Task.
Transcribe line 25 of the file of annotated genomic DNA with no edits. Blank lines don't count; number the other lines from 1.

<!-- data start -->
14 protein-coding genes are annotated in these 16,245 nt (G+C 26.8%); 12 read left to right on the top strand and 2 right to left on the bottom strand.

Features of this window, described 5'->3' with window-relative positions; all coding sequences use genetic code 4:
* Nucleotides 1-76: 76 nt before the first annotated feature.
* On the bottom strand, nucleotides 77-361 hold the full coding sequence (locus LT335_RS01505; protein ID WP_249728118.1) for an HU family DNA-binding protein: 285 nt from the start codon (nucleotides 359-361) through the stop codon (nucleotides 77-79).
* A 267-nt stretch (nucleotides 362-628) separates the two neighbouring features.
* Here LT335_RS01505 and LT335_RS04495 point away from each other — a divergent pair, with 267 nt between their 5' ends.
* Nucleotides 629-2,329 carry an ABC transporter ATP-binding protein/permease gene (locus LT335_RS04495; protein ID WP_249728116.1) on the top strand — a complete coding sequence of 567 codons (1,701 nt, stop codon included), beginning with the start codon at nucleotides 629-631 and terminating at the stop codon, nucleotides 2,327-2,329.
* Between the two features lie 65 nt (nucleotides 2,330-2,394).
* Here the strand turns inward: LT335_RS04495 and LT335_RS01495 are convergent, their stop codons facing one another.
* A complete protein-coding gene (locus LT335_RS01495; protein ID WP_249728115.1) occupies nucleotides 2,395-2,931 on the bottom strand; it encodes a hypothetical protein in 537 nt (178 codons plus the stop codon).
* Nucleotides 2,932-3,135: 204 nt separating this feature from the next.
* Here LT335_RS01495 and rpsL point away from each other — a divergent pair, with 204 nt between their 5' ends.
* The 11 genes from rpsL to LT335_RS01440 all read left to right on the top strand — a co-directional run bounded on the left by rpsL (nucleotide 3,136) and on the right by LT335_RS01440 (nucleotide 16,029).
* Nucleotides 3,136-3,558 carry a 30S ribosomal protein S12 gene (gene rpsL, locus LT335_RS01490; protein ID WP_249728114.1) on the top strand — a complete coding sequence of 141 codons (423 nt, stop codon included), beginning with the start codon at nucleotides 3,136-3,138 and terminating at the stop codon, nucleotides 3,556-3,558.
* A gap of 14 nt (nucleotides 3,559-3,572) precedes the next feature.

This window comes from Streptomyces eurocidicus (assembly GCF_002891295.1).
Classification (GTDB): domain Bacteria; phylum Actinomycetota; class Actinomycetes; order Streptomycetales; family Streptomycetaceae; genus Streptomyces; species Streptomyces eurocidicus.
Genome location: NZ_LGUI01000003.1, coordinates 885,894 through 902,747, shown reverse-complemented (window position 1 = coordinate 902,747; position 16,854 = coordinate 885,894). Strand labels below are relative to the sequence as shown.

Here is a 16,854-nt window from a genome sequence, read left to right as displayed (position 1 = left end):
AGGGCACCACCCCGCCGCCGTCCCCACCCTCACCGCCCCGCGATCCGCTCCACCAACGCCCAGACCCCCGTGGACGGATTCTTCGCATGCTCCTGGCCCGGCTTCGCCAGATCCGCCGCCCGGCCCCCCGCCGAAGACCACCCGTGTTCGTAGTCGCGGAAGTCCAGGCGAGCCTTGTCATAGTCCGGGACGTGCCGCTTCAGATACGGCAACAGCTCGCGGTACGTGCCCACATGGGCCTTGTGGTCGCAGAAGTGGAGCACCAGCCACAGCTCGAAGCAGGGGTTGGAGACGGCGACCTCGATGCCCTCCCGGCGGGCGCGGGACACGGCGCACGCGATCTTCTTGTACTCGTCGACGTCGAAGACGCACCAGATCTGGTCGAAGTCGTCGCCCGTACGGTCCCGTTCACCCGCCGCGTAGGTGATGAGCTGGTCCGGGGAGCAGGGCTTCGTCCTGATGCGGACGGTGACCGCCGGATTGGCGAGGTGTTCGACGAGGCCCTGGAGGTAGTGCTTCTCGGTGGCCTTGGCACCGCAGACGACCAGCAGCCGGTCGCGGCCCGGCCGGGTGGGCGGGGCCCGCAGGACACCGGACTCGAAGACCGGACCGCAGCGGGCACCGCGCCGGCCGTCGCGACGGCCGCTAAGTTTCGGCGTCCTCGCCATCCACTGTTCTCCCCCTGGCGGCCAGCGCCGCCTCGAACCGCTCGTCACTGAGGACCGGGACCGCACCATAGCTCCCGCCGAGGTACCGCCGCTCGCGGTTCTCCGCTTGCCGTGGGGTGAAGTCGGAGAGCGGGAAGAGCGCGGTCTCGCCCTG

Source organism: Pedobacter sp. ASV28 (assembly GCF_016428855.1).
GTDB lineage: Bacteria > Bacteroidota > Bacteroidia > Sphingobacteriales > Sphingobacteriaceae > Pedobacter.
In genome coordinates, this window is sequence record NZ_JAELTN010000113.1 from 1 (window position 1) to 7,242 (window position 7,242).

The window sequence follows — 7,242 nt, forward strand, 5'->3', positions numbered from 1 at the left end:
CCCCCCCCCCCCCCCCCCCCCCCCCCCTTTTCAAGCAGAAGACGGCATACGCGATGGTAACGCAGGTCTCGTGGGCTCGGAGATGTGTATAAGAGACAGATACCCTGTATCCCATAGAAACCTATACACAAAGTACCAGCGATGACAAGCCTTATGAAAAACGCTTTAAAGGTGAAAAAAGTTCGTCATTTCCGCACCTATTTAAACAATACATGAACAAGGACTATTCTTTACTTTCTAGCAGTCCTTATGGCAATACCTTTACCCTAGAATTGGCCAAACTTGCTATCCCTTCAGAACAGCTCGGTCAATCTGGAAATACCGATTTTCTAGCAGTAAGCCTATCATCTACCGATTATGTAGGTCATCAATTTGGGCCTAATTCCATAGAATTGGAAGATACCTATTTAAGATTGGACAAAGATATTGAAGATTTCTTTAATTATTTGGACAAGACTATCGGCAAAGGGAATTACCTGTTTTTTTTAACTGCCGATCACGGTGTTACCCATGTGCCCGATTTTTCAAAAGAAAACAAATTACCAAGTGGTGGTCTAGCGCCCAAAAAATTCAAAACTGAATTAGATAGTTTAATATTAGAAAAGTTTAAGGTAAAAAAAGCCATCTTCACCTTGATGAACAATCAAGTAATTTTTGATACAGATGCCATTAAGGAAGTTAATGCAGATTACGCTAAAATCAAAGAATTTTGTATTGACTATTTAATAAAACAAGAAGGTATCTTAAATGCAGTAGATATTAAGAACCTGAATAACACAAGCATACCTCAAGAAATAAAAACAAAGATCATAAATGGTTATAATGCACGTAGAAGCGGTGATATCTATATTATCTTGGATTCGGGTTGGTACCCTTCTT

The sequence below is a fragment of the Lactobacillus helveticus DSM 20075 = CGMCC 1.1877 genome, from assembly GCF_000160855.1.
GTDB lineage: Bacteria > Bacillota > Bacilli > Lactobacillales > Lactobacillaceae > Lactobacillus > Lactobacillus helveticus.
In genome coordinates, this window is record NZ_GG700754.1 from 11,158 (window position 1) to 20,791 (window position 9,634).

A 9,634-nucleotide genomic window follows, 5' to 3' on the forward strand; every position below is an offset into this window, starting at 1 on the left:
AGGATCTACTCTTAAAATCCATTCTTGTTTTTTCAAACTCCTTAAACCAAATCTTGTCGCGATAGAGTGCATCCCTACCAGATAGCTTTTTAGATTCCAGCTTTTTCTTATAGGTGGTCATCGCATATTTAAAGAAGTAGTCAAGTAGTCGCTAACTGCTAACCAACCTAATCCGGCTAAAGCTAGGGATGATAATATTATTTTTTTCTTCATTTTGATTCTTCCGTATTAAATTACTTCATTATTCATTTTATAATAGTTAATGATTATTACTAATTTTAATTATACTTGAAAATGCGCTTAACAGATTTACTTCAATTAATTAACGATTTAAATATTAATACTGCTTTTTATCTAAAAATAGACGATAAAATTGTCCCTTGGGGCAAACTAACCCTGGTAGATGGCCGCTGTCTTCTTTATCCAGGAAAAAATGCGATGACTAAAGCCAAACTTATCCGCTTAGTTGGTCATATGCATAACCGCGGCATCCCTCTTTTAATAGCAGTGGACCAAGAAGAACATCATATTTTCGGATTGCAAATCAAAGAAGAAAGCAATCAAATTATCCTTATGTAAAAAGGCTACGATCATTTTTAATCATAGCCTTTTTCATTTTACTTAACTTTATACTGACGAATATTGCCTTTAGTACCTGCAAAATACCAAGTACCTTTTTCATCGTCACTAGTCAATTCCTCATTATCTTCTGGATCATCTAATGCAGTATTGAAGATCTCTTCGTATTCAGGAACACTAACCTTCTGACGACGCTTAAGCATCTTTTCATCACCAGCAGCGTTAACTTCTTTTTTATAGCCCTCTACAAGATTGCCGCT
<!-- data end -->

CCCCCCCCCCCCCCCCCCCCCCCCCCCTTTTCAAGCAGAAGACGGCATACGCGATGGTAACGCAGGTCTCGTGGGCTCGGAGATGTGTATAAGAGACAGATACCCTGTATCCCATAGAAACCTATACACAAAGTACCAGCGATGACAAGCCTTATGAAAAACGCTTTAAAGGTGAAAAAAGTTCGTCATTTCCGCACCTATTTAAACAATACATGAACAAGGACTATTCTTTACTTTCTAGCAGTCCTTATGGCAATACCTTTACCCTAGAATTGGCCAAACTTGCTATCCCTTCAGAACAGCTCGGTCAATCTGGAAATACCGATTTTCTAGCAGTAAGCCTATCATCTACCGATTATGTAGGTCATCAATTTGGGCCTAATTCCATAGAATTGGAAGATACCTATTTAAGATTGGACAAAGATATTGAAGATTTCTTTAATTATTTGGACAAGACTATCGGCAAAGGGAATTACCTGTTTTTTTTAACTGCCGATCACGGTGTTACCCATGTGCCCGATTTTTCAAAAGAAAACAAATTACCAAGTGGTGGTCTAGCGCCCAAAAAATTCAAAACTGAATTAGATAGTTTAATATTAGAAAAGTTTAAGGTAAAAAAAGCCATCTTCACCTTGATGAACAATCAAGTAATTTTTGATACAGATGCCATTAAGGAAGTTAATGCAGATTACGCTAAAATCAAAGAATTTTGTATTGACTATTTAATAAAACAAGAAGGTATCTTAAATGCAGTAGATATTAAGAACCTGAATAACACAAGCATACCTCAAGAAATAAAAACAAAGATCATAAATGGTTATAATGCACGTAGAAGCGGTGATATCTATATTATCTTGGATTCGGGTTGGTACCCTTCTT